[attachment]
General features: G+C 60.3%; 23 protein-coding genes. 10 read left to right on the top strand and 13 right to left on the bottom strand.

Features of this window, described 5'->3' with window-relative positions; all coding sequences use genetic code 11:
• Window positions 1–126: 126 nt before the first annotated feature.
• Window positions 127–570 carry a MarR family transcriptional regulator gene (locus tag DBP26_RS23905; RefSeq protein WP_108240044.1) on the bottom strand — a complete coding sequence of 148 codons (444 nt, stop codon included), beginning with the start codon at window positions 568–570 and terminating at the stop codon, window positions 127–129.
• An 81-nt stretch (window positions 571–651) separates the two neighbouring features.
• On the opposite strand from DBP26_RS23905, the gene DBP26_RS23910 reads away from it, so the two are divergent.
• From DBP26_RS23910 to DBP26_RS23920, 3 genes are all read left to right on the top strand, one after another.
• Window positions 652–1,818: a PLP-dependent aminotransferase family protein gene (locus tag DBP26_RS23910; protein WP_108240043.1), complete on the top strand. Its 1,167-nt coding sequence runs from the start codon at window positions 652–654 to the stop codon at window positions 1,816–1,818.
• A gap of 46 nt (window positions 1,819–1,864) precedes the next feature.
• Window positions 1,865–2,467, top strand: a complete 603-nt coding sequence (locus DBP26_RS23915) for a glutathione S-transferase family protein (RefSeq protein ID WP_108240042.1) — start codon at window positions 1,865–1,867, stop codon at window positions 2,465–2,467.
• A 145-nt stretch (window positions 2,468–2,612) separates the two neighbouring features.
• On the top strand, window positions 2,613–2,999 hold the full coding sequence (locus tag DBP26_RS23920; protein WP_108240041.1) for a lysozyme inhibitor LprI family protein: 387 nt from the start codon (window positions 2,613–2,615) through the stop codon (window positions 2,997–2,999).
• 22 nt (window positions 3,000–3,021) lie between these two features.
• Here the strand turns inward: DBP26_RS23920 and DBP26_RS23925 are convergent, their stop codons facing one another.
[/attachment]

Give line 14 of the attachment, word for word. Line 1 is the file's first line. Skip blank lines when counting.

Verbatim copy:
• Here the strand turns inward: DBP26_RS23920 and DBP26_RS23925 are convergent, their stop codons facing one another.